Sometimes, flaws are what makes a thing special.
That’s the case for a type of material called optical quantum emitters, which send out light in an exceptionally precise manner, one photon at a time, often due to tiny imperfections in a crystal’s structure.
The ability to emit light one photon at a time could allow optical quantum emitters to become the backbones of ultrafast computers, super high-resolution sensors and uncrackable long-range secure communication technologies.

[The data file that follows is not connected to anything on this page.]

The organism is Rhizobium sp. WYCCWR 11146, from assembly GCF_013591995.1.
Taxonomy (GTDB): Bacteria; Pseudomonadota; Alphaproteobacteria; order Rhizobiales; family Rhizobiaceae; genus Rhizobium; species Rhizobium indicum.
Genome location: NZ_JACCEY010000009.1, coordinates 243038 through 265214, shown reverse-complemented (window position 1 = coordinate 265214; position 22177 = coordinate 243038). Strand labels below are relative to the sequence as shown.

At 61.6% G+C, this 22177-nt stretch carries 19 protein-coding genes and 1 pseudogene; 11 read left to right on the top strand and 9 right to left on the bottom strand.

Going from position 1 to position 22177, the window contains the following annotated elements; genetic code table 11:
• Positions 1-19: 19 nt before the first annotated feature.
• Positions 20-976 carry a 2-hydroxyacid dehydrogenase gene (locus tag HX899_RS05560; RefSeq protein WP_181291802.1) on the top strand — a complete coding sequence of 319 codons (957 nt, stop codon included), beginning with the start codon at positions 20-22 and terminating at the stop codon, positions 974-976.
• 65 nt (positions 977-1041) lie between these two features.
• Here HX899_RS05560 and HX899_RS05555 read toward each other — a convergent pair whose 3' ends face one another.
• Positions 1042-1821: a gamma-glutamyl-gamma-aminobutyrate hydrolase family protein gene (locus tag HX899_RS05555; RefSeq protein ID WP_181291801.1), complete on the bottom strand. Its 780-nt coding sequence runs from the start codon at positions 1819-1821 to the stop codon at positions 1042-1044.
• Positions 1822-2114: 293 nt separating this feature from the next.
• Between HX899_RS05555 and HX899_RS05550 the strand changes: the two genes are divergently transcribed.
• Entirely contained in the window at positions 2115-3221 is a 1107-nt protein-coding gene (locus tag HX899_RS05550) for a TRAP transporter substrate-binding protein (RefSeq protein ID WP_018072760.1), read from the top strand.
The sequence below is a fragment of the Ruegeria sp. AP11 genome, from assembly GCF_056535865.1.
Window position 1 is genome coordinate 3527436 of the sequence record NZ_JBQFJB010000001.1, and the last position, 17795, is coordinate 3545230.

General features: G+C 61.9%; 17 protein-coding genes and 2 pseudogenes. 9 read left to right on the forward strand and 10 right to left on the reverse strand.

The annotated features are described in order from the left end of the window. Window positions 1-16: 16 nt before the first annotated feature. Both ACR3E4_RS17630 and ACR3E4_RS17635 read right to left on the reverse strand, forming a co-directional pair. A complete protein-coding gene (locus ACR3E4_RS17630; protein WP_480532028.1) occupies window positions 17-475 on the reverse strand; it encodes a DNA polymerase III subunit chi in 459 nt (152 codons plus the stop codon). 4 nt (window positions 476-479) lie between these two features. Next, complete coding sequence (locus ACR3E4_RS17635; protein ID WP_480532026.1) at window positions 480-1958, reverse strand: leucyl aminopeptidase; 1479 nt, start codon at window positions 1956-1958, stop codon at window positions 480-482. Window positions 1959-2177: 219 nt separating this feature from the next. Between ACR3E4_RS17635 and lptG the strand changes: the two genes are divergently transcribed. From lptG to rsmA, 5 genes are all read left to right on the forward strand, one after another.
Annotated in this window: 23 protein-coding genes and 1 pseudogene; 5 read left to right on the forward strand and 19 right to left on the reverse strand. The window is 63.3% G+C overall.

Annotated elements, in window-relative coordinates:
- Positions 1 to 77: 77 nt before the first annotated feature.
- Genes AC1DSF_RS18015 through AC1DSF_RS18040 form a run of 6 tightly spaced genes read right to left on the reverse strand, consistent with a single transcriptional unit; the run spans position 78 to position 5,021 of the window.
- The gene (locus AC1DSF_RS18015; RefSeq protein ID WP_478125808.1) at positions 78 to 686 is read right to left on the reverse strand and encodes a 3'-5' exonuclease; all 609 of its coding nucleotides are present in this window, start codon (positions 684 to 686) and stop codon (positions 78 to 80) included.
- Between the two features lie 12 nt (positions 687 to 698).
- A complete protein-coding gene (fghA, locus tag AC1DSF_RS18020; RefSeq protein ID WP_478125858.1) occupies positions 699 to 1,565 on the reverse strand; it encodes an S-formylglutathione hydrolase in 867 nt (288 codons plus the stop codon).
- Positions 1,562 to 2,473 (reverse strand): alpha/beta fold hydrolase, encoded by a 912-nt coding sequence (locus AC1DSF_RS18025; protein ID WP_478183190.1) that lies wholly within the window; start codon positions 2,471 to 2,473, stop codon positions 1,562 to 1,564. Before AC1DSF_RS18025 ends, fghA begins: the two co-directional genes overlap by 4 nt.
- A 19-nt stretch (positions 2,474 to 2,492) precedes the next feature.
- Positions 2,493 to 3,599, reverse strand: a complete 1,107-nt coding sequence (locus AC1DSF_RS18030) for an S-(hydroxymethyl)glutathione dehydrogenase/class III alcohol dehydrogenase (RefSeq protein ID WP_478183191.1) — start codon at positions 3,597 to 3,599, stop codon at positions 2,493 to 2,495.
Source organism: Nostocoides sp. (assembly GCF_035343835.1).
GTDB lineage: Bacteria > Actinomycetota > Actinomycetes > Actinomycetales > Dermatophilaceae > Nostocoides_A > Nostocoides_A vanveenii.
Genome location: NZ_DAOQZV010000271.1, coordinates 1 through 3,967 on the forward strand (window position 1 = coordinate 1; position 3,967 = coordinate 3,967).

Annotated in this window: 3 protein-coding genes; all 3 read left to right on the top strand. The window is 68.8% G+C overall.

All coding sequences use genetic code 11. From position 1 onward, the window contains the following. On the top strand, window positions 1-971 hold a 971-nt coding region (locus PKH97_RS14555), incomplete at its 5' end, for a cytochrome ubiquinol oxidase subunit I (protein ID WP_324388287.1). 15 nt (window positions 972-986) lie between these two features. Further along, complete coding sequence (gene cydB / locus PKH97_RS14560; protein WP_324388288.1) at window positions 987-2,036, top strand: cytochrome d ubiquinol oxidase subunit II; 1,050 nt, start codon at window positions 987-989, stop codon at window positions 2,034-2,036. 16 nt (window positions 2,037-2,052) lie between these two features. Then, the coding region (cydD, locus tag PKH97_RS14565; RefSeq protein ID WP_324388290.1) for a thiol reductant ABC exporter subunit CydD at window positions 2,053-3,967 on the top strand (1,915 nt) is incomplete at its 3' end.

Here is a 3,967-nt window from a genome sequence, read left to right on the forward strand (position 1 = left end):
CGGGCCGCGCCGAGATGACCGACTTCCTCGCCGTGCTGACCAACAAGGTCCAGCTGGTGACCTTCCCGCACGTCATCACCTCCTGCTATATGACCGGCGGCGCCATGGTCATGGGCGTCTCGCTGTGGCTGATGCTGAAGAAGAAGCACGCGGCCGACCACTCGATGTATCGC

Recently, buzz has been building about a newly discovered variety of quantum emitters consisting of two-dimensional materials (think flat sheets only as thick as a single molecule, similar to graphene). But there’s a hitch: No one truly understands the exact natures of the tiny flaws, called defects, that cause these two-di materials to become optical quantum emitters. And that’s been a major obstacle in obtaining these potentially useful materials.